Introducing better, responsive buttons using CSS3

Today, we rolled out a redesigned set of buttons across our products. Since we launched in 2006, we’ve mostly used images for the various buttons on our site. This is how our image-based buttons used to look.

We’ve been eyeing these buttons with disdain for some time now because they’re completely static–they don’t respond when users point or click — and that’s disappointing. It takes away from the feeling we want users to experience when they’re using our products.

We wanted our new buttons to feel more responsive. We identified four different states a button could have — default, hover, pressed and disabled. We also designed three different types of buttons — a default button, a “primary” button to highlight the most crucial action on a page and a new treatment for the orange buttons we use on all of our search and booking screens.

Our new buttons are styled entirely with CSS3, so different browsers render them differently. Most modern browsers render them quite consistently. Internet Explorer, obviously, fails to behave itself. After jumping through hoops to accommodate Internet Explorer, the styling on them is still nowhere close to what we intended. Take a look at how your browser renders these buttons. Go ahead, play with them to see how they respond:

The basic button The primary button The transactional button

We love our new buttons, they’re a big improvement over the earlier ones. Some of the advantages of CSS3-based buttons are:

They don’t use images — For the longest time, designers have used images to customize the look and feel of button elements. But every image used on a site needs an extra HTTP request to load the image. Extra HTTP requests slow down web pages and increase bandwidth costs. Our new buttons require no images at all, helping our web pages load faster.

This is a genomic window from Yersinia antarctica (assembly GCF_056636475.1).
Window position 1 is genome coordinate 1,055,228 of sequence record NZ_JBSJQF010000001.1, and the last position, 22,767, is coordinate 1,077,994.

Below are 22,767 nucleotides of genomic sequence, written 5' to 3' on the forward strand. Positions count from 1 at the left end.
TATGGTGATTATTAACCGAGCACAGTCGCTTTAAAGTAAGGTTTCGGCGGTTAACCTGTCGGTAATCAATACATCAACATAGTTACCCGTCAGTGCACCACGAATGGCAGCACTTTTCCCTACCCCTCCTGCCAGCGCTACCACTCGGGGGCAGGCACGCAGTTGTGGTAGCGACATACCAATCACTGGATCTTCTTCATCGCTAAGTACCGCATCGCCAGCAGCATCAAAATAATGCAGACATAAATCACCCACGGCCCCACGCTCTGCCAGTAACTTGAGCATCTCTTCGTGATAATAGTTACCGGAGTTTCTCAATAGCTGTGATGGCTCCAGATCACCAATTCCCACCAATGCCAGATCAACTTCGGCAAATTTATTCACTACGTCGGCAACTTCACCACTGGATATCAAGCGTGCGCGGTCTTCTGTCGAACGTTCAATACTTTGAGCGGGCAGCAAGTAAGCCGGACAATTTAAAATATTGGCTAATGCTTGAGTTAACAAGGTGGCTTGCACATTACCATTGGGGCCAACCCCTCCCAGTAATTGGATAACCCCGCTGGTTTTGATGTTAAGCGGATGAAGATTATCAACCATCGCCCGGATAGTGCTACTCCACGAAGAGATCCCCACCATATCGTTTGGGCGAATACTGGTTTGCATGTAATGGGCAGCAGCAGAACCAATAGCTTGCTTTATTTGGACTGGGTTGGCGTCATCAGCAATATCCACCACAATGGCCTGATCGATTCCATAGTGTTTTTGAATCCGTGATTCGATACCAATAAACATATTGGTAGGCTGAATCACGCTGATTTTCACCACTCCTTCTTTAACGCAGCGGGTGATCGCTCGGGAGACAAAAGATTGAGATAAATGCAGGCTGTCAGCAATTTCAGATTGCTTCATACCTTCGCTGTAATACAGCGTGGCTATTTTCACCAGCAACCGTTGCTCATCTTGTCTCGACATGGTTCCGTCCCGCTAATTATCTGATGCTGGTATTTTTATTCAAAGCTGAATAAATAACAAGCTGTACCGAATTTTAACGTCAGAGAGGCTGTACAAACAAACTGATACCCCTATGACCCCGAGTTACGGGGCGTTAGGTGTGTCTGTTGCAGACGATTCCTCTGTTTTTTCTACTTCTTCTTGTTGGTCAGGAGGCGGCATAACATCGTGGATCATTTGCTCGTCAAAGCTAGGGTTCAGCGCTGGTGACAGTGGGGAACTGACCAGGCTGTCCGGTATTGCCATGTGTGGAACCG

They respond to interactions — Our new buttons provide instant user feedback when you move your mouse over them or click on them. Skeuomorphic elements, like shadows, bevels and gradients, help it mimic a physical button’s behaviour, making it more of a pleasure to use.

They degrade gracefully — We’ve made sure these buttons are usable in browsers that don’t support CSS3 (Internet Explorer, we’re looking at you). They don’t work as well in those browsers but they’re still an improvement over the image-based static buttons.

They scale amazingly well — We don’t need to maintain a respository of buttons in varying sizes. Simply adjusting the font-size takes care of all the styling. See it in play here:

Font size: 11px Font size: 14px Font size: 18px

They’re easier to maintain — If we ever need to change the look and feel of our buttons, we just have to edit the stylesheet and we’re done. Beats the hell out of recreating every button image and replacing them across the site.

They’re easy to use — Including buttons on our pages is really simple for our designers and programmers. Add a “button” tag to get the default button. Put whatever text you want to display within the tag. Give it the appropriate class name to get one of the styling options. Adjust the font-size as required and voila, you have a beautiful and functioning button.

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